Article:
Late last fall, as I pondered the places where budding software engineers might seek internships, I realized I was limiting myself. I was considering companies where friends had worked, companies that came to campus career fairs, and companies I’d heard of growing up. So, I opened a new search tab on my laptop and asked myself, what sort of company do I wish existed?
I decided to seek out software companies within niche areas of interest; for me, these were education, biotech, and the environment. When I used “software development conservation” as my search query, Sitka Technology Group was a top result. I found the projects on their website compelling, so I cold-emailed a generic sounding contact address. I figured that might be the end of it.
To my surprise, I received a positive response from one of Sitka’s managing partners the next day. After a few phone screens, I was enthusiastic to proceed with the technical hiring process. Sitka has no formal internship program or dedicated recruiting staff, so I was interviewed directly by my future teammates via video chat. I experienced the collaborative nature of the team as we worked together on a coding problem. This informal process stands in stark contrast to those of large tech companies, where you’re often asked to commit to an internship offer without any knowledge of your particular team or projects. The lack of a formalized internship program also gave me flexibility with start and end dates – convenient since I had quite a short (two month) summer after returning from a year abroad.
The photo carousel on the RCD Project Tracker homepage was one of the first features I developed during my Sitka internship.
On my first day of work in June, my team helped me launch immediately into the domain and client contexts, such as environmental project tracking, stormwater management, and performance measures, that I needed to grasp in order to work on our products. From day one, I was invited to attend client meetings and provide input on design and development. I contributed mainly to the Lake Tahoe Info site and to the RCD Project Tracker, an instance of the open-source ProjectFirma platform. Full-stack development provided a new challenge for my object-oriented software engineering background, and I honed my skills around database scripts, frontend languages, and UI/UX-focused development.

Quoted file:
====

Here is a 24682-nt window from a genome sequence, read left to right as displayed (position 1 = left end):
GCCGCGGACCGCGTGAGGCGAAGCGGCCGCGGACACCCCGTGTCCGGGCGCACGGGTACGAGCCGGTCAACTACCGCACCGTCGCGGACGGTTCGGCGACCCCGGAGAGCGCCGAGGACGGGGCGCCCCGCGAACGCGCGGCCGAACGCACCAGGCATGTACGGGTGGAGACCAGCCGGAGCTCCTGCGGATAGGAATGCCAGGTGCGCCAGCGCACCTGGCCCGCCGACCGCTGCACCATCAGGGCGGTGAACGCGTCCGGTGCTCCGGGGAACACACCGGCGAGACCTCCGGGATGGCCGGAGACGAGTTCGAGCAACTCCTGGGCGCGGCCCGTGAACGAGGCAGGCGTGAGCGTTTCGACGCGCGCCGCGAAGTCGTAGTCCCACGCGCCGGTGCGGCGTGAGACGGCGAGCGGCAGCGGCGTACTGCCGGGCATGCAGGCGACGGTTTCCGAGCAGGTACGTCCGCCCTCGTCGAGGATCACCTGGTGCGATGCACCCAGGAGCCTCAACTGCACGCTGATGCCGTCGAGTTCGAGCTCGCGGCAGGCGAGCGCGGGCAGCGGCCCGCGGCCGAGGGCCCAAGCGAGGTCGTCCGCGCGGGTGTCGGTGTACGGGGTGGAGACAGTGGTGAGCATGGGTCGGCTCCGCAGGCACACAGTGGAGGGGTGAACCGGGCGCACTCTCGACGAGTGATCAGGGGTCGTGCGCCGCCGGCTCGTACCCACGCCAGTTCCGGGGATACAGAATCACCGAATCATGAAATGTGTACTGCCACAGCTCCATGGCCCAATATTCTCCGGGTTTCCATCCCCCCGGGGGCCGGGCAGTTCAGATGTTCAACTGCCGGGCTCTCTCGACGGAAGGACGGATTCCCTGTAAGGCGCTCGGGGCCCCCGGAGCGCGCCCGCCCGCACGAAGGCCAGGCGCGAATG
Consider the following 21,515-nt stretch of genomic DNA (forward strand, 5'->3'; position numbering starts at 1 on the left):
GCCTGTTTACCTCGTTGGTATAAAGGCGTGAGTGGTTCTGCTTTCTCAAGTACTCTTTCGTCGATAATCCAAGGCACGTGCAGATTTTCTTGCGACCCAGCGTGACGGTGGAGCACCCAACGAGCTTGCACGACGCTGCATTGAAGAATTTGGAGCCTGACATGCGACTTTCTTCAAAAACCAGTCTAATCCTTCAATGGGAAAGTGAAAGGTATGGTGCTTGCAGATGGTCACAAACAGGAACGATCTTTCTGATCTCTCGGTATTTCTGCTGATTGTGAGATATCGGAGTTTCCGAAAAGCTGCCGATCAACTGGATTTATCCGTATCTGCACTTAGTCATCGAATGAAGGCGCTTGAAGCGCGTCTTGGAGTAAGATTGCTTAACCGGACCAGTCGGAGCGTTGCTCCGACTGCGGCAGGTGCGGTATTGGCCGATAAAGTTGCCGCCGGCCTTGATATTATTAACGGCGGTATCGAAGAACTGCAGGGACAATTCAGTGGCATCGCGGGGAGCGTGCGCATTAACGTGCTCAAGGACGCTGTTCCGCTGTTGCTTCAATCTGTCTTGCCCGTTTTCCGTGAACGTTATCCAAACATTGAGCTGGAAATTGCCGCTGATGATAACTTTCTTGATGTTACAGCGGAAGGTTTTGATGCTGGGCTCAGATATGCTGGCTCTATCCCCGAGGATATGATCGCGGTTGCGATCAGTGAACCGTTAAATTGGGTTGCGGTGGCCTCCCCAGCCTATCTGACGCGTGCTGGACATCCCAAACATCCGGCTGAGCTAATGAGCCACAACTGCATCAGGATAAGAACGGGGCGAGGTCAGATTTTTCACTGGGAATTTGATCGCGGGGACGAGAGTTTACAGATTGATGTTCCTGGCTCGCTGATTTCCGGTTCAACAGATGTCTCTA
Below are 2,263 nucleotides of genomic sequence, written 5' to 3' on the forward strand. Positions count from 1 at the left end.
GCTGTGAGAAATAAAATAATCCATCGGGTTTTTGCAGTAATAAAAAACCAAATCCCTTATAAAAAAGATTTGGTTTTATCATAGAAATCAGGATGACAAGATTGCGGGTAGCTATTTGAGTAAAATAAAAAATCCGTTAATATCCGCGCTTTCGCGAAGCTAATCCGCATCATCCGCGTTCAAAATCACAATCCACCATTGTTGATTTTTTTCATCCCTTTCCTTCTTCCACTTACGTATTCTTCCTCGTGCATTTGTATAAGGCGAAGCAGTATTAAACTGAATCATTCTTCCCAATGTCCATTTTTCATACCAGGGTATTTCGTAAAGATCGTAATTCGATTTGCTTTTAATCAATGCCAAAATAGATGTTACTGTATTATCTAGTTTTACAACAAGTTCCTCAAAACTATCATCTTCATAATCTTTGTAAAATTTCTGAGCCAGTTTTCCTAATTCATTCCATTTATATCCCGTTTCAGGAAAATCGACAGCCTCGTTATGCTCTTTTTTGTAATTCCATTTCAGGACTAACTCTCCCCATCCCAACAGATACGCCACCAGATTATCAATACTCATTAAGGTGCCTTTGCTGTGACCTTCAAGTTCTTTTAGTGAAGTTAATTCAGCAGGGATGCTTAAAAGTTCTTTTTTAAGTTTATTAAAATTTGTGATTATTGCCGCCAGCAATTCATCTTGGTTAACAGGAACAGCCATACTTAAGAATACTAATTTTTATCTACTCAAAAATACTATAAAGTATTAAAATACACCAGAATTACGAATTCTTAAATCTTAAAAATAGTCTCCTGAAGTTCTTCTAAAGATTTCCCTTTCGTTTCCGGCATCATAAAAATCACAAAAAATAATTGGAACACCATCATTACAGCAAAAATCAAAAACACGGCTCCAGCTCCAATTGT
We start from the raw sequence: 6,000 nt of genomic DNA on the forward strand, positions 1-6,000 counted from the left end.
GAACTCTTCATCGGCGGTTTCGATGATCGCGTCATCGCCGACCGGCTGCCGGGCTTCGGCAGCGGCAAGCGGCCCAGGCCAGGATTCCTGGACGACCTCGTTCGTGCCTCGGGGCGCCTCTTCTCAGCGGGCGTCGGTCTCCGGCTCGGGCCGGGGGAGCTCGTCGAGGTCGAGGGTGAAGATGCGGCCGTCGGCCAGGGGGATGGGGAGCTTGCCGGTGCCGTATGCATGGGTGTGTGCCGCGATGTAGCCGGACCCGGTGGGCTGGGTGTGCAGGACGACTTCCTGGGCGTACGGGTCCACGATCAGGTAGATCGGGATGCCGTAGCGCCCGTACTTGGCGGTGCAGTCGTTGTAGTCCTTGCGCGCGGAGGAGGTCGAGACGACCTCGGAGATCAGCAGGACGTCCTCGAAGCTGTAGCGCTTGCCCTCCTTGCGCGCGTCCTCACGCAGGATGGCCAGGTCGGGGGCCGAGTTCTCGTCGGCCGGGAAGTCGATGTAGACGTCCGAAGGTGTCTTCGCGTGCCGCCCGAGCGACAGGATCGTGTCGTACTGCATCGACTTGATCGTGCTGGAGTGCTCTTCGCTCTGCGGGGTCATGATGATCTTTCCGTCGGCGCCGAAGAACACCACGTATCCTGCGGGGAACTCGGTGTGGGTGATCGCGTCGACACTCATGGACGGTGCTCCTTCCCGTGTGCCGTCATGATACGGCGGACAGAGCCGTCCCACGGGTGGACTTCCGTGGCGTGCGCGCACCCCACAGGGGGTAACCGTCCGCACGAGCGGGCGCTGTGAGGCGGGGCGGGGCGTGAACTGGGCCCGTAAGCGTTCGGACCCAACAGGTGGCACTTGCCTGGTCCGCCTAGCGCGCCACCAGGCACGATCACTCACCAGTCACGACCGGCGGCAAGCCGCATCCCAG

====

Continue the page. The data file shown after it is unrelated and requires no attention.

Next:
My team showed enormous patience as I was getting up to speed. Pair programming was useful for gaining context while learning the design patterns and file structure of our software stack. My teammates remained fully interruptible when I needed to make an architectural decision or clarify a specification. I appreciated the trust they placed in me. With their encouragement, I worked on client-facing features from the start, giving me a sense of ownership over my work in a way that working on a non-critical intern side project probably wouldn’t have. Technical particulars aside, my status as "just another team member" was likely the most valuable part of my Sitka experience.
When there are 25 people in your company and just 6 on your team, fit matters. I loved the company culture at Sitka, from the monthly team and company lunches to the volunteer events that some of us attended, like the trail maintenance event in Forest Park. Any organizational hierarchy that exists in the company didn’t overshadow daily interactions. At team meetings, we were explicitly encouraged to share our views and to be heard equally. Building a work environment where one can speak candidly and comfortably about diversity and inclusion in a team meeting is rare, but my teammates made this possible. Knowing that you will be judged on your merit and effort – regardless of gender, race, age, or physical ability – is hardly a guarantee in the tech industry, but Sitka is conscientious about creating an inclusive environment.
Sitka employees and family members at a Forest Park volunteer trail maintenance event in July.
Aside from the technical skills you might gain from an internship, learning to be a good team member is key to your success. I learned to balance asking for help with struggling through new challenges independently, trying to optimize such that I wasn’t wasting anyone else’s or my own time. Effectively communicating what you need when you’re stuck, whether it’s more clarification or a worked example or a second opinion, is also critical.
Though it’s ending too soon, my positive experience this summer makes me confident in my ability to create opportunities for myself in the future. Luckily for job and internship seekers these days, we have a world of relevant opportunities at our fingertips – as long as we bother to look for them by refining our search terms. The Internet makes it simple. Don’t give up on a company because they don’t have an internship program or aren’t hiring for your exact position. If you have something relevant to offer and you’ve done your research, then a cold-email acting as a cover letter won’t be written off as generic or spam. If your interest and enthusiasm is genuine, let it come through. Use any subsequent interview process to learn about your potential role at the company, the culture, the teams, and the people.
I’m happy with my summer at Sitka and the thought processes that bookended it. I started by trusting my instincts and my desire to be mission-driven, and then followed through rationally. I like where that’s taking me.